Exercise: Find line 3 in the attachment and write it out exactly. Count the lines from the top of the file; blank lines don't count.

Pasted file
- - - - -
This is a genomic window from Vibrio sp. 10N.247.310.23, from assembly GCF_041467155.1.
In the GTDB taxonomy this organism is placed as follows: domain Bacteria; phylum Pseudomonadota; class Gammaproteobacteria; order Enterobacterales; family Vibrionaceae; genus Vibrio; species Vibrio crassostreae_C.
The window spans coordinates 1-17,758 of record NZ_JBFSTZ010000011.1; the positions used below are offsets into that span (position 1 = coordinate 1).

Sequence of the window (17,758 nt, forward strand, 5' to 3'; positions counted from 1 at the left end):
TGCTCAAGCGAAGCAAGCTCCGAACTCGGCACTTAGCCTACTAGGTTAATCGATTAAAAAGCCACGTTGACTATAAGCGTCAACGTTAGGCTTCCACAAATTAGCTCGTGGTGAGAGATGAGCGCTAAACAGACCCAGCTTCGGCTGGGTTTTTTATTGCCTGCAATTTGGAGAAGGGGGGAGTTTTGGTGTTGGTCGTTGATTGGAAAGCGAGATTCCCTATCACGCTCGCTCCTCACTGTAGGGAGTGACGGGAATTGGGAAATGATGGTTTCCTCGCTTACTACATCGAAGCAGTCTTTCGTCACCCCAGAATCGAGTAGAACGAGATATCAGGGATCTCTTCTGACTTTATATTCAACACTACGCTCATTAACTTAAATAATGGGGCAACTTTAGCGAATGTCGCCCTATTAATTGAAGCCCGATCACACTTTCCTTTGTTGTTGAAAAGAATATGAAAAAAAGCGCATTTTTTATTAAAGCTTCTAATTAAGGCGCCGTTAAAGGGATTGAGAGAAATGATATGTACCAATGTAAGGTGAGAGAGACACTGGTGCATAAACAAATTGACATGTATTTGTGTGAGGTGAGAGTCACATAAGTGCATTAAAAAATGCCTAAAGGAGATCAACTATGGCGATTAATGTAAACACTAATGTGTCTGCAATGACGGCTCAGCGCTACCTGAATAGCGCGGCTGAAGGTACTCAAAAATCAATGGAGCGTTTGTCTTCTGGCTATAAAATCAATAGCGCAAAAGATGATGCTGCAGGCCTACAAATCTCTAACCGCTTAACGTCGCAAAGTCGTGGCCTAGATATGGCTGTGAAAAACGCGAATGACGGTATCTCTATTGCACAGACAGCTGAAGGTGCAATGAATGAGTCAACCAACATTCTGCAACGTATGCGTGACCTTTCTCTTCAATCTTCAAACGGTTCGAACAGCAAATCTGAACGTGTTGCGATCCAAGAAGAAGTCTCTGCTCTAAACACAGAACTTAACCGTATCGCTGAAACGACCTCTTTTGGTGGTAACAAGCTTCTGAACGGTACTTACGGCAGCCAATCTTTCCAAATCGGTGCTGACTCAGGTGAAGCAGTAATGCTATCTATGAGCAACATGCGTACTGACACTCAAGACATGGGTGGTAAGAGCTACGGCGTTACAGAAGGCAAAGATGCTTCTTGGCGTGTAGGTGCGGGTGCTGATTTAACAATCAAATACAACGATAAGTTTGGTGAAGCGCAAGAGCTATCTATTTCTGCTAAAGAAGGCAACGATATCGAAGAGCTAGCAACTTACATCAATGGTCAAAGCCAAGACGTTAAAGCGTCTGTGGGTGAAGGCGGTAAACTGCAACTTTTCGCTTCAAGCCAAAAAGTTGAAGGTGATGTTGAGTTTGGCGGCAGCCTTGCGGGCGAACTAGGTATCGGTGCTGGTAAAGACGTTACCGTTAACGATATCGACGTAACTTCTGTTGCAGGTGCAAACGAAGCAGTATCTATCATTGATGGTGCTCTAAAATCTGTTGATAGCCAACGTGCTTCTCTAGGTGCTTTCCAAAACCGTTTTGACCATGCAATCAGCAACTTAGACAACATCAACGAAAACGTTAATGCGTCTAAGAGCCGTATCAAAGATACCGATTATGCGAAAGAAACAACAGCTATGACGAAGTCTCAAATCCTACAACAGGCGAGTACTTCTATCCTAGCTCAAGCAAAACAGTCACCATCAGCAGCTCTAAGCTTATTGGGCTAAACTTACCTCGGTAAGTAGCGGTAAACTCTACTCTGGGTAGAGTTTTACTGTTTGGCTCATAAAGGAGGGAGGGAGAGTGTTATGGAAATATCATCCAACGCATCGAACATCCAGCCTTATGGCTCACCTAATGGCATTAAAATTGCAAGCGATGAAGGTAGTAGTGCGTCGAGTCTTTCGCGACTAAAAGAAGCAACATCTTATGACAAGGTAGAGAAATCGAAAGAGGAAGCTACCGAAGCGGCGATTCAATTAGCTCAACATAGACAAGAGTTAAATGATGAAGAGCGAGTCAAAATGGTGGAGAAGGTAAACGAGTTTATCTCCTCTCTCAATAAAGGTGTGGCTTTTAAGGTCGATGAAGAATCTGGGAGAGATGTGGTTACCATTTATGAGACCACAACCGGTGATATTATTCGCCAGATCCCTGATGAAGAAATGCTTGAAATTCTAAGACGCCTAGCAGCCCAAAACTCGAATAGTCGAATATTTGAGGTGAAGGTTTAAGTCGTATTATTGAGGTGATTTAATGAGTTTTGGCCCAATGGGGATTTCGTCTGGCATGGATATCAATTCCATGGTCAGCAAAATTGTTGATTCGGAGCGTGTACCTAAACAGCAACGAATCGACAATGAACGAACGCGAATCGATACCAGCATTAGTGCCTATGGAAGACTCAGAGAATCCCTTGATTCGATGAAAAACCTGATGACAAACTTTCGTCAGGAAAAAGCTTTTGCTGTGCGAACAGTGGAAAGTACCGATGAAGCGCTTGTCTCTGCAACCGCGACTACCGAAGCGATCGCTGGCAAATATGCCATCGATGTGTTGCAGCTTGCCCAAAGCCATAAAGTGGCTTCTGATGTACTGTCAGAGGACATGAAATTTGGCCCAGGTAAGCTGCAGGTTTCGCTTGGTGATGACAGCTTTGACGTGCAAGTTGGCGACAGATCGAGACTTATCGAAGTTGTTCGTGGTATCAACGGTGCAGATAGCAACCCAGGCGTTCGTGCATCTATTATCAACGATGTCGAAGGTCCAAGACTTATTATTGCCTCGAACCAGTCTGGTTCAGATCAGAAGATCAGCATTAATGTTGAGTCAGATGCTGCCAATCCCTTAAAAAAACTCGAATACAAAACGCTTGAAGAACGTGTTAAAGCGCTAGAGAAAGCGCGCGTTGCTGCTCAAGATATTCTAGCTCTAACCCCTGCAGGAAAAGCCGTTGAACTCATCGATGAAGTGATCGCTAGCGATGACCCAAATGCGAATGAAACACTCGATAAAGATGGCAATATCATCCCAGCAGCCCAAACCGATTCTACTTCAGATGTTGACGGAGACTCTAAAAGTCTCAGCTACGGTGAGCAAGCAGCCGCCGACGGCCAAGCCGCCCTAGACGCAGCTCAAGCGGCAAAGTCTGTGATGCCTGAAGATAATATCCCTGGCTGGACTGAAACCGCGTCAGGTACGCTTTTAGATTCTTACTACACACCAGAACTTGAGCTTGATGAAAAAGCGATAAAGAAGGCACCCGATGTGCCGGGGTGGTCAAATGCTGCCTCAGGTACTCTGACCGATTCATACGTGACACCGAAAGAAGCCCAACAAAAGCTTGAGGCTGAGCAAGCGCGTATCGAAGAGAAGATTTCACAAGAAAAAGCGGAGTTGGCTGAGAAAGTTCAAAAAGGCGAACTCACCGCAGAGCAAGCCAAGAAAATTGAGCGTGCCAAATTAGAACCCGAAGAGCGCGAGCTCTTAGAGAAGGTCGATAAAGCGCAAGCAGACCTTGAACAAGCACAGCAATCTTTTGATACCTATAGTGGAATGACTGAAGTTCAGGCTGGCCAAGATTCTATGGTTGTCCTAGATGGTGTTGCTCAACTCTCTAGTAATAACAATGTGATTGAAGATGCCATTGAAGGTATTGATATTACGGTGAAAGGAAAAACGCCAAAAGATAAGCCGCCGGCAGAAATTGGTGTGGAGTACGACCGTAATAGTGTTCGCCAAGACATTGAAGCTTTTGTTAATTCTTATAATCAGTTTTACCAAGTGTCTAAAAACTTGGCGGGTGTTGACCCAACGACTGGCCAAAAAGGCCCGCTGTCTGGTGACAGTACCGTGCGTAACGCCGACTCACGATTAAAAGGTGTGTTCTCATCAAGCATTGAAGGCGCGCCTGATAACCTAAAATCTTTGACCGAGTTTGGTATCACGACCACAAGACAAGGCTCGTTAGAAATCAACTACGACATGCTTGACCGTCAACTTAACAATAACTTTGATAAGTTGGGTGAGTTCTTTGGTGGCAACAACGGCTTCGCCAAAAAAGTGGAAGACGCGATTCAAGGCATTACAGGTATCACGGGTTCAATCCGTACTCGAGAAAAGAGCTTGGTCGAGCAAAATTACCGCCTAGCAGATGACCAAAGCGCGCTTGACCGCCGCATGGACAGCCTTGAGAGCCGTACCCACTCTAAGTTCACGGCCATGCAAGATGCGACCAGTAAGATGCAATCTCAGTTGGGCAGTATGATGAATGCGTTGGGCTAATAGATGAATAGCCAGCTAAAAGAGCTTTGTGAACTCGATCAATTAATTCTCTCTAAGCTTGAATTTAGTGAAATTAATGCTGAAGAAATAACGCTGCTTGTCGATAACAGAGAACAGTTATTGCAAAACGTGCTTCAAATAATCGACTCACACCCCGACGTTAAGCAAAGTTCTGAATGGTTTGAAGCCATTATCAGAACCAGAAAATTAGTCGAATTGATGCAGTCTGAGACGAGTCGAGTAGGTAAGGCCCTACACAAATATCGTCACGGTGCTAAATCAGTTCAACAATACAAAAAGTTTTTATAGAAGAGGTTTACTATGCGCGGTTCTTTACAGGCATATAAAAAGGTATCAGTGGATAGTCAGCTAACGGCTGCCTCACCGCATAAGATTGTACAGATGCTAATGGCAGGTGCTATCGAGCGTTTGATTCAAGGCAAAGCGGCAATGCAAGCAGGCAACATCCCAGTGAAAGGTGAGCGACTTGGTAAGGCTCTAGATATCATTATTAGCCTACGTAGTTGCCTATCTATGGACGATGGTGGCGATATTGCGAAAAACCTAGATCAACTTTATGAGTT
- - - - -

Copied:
The window spans coordinates 1-17,758 of record NZ_JBFSTZ010000011.1; the positions used below are offsets into that span (position 1 = coordinate 1).